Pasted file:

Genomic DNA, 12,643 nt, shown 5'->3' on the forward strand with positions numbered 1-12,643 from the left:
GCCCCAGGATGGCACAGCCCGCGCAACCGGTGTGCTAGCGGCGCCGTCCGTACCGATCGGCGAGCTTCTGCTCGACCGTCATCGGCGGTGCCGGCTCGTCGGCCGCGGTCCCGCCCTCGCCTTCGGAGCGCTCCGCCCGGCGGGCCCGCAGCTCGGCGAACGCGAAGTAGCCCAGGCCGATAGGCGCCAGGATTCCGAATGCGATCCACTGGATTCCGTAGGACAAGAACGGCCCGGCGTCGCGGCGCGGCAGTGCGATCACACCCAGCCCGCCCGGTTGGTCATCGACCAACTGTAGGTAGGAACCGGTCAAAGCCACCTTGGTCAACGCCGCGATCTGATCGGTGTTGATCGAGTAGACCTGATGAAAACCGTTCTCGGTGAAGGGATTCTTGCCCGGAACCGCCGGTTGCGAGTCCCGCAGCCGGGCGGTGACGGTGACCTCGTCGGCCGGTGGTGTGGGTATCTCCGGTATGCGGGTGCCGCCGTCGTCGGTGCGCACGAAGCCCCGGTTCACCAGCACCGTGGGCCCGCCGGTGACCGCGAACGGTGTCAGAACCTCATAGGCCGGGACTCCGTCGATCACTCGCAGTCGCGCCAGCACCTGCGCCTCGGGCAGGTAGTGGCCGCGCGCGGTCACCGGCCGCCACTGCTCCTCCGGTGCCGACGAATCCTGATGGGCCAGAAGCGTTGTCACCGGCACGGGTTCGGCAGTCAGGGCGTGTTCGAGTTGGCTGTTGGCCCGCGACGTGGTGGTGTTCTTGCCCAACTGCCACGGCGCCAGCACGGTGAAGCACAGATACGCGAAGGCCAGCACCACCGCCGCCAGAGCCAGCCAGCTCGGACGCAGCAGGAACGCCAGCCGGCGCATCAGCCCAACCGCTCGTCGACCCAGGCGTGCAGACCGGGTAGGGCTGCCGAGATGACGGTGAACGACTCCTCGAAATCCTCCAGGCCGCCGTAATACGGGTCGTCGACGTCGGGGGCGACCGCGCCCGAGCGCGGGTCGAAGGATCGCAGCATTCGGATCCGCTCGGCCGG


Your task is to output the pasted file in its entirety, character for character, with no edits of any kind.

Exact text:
Genomic DNA, 12,643 nt, shown 5'->3' on the forward strand with positions numbered 1-12,643 from the left:
GCCCCAGGATGGCACAGCCCGCGCAACCGGTGTGCTAGCGGCGCCGTCCGTACCGATCGGCGAGCTTCTGCTCGACCGTCATCGGCGGTGCCGGCTCGTCGGCCGCGGTCCCGCCCTCGCCTTCGGAGCGCTCCGCCCGGCGGGCCCGCAGCTCGGCGAACGCGAAGTAGCCCAGGCCGATAGGCGCCAGGATTCCGAATGCGATCCACTGGATTCCGTAGGACAAGAACGGCCCGGCGTCGCGGCGCGGCAGTGCGATCACACCCAGCCCGCCCGGTTGGTCATCGACCAACTGTAGGTAGGAACCGGTCAAAGCCACCTTGGTCAACGCCGCGATCTGATCGGTGTTGATCGAGTAGACCTGATGAAAACCGTTCTCGGTGAAGGGATTCTTGCCCGGAACCGCCGGTTGCGAGTCCCGCAGCCGGGCGGTGACGGTGACCTCGTCGGCCGGTGGTGTGGGTATCTCCGGTATGCGGGTGCCGCCGTCGTCGGTGCGCACGAAGCCCCGGTTCACCAGCACCGTGGGCCCGCCGGTGACCGCGAACGGTGTCAGAACCTCATAGGCCGGGACTCCGTCGATCACTCGCAGTCGCGCCAGCACCTGCGCCTCGGGCAGGTAGTGGCCGCGCGCGGTCACCGGCCGCCACTGCTCCTCCGGTGCCGACGAATCCTGATGGGCCAGAAGCGTTGTCACCGGCACGGGTTCGGCAGTCAGGGCGTGTTCGAGTTGGCTGTTGGCCCGCGACGTGGTGGTGTTCTTGCCCAACTGCCACGGCGCCAGCACGGTGAAGCACAGATACGCGAAGGCCAGCACCACCGCCGCCAGAGCCAGCCAGCTCGGACGCAGCAGGAACGCCAGCCGGCGCATCAGCCCAACCGCTCGTCGACCCAGGCGTGCAGACCGGGTAGGGCTGCCGAGATGACGGTGAACGACTCCTCGAAATCCTCCAGGCCGCCGTAATACGGGTCGTCGACGTCGGGGGCGACCGCGCCCGAGCGCGGGTCGAAGGATCGCAGCATTCGGATCCGCTCGGCCGG